I love stories and parables. I find that they are the best way for expressing ideas and concepts in a meaningful and memorable way. This is the reason I wrote The Journey to WOW as a parable instead of a traditional business book. The following is an excerpt from Win at Work: navigate the nasties, get things done and get ahead. I think it sums up how to be successful very nicely!
Excerpt from Win at Work
“There was a small manufacturing company in Southampton, England that had been going through some tough times. Revenues were down almost 30%, and every department was feeling the pinch. Jonas, a 24 year-old salesman who had just been called into the president’s office, wasn’t expecting good news. He was the youngest and least experienced of the four-person sales support team – five-person, if you count the manager who had been laid off two months previously.“
“Five minutes later, Jonas left the office in shock. Not because he had been let go, but because the president informed him that as of that day, he would be the only one left. They’d had to make some very tough decisions, he’d been told, and could only afford one person in the department. They had felt that he was the one who could best find ways to make a difference during this tough period. His modest salary increased by ten thousand pounds.”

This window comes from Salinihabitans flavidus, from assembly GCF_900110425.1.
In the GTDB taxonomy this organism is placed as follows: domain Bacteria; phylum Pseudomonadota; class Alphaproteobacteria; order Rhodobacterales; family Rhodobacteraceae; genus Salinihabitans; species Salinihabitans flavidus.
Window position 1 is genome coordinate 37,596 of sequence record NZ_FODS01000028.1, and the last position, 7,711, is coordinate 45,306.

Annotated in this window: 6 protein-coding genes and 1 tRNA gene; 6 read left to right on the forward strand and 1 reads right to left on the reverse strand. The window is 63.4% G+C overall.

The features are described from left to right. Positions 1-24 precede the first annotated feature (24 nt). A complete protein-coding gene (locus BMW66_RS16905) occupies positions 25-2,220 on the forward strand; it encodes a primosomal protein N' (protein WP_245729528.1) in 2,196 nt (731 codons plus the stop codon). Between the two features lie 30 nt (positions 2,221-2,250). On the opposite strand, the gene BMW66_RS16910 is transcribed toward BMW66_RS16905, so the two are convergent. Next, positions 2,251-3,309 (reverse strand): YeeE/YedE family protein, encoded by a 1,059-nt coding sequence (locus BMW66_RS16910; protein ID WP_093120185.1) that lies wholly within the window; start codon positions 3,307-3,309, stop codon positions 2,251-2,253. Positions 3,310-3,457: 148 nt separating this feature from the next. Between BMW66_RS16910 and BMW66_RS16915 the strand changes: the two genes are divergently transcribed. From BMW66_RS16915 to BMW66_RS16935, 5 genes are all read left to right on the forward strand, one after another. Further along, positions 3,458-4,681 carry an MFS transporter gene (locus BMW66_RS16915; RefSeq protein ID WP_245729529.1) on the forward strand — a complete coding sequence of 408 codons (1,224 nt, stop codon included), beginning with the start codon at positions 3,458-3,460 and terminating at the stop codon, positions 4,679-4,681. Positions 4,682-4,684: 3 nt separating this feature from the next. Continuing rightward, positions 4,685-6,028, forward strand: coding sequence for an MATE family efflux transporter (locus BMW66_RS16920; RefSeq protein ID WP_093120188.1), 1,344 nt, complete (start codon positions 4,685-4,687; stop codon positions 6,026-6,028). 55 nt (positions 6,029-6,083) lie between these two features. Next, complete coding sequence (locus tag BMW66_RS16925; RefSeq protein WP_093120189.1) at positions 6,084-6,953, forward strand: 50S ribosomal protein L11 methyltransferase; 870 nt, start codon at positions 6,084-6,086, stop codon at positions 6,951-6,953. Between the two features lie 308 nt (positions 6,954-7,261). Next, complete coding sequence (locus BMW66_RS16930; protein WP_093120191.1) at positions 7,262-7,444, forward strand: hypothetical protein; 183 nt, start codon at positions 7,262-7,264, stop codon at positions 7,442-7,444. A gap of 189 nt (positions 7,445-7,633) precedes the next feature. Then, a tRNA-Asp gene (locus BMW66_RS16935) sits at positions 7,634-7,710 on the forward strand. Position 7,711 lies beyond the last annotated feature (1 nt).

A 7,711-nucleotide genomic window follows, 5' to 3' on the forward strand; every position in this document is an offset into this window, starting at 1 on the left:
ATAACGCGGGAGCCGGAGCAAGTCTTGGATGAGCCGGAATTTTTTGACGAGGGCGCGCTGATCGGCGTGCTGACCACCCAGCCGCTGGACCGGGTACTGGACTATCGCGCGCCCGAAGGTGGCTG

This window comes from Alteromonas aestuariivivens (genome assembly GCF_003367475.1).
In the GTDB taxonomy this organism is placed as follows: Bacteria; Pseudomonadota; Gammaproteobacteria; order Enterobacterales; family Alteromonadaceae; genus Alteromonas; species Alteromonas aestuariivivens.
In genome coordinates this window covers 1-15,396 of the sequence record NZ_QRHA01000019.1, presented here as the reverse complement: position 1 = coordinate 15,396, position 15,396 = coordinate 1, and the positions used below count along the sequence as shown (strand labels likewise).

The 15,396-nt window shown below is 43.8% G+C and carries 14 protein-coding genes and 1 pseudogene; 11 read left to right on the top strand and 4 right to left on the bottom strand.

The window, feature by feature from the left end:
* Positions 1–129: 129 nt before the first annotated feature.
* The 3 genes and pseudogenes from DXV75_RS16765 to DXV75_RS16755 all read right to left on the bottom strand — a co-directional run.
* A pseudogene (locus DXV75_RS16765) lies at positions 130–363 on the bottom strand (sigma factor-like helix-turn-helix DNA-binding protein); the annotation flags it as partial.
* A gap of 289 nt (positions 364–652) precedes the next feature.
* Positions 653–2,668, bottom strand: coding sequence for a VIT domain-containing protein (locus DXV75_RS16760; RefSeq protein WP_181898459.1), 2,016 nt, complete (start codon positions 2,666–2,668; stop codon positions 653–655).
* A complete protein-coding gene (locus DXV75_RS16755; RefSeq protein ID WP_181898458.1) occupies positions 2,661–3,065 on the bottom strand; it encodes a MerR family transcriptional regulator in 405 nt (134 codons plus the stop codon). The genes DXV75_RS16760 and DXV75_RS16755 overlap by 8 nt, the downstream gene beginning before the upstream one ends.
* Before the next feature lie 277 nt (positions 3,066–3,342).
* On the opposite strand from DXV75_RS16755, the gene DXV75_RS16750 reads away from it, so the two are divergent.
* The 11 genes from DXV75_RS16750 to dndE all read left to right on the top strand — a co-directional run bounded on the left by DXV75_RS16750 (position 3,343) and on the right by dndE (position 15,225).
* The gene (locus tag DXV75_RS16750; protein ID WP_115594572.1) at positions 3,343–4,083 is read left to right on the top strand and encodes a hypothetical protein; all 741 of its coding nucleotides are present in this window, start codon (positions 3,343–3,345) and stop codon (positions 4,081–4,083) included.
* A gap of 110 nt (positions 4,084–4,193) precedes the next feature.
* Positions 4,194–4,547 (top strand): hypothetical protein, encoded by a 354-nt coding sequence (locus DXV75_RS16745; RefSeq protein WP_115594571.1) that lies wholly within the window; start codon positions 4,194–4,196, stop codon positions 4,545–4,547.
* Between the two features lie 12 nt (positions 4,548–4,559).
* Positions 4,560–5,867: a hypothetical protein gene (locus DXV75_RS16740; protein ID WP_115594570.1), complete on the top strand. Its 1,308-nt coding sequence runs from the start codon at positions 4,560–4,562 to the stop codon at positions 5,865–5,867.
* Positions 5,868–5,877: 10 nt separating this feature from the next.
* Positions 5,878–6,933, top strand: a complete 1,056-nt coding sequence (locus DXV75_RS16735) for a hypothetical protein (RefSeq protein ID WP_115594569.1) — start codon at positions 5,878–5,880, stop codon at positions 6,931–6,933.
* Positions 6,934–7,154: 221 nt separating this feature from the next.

“For anyone who knew Jonas, this good fortune came as no surprise. He was well liked and remarkably good at what he did. That he had a bright future ahead of him was abundantly obvious, and the company would have been foolish to let him get away.“
“Jonas’s story, while inspiring, is not unique. When you follow the paths of people who have achieved significant success at work, you will find that his experience is part of a common theme. Ultimately, it was something he had done that had caused his success to happen. There was no luck involved, no invisible hand of fate, no nepotism, no office politics. His fortune was foreseeable and legitimate. On the surface, it might appear that he had defied all odds. Dig a little deeper, though, and you see that he didn’t beat the odds, he had changed the odds.“
“It is a poignant illustration of how much control we have over our success in life. We might not be able to influence world events, but we most certainly can exert great influence in our own little parts of the universe. We can impact our families, our friends, our coworkers, our companies, our lives. We have an opportunity, every day, to change the odds in our favour.“
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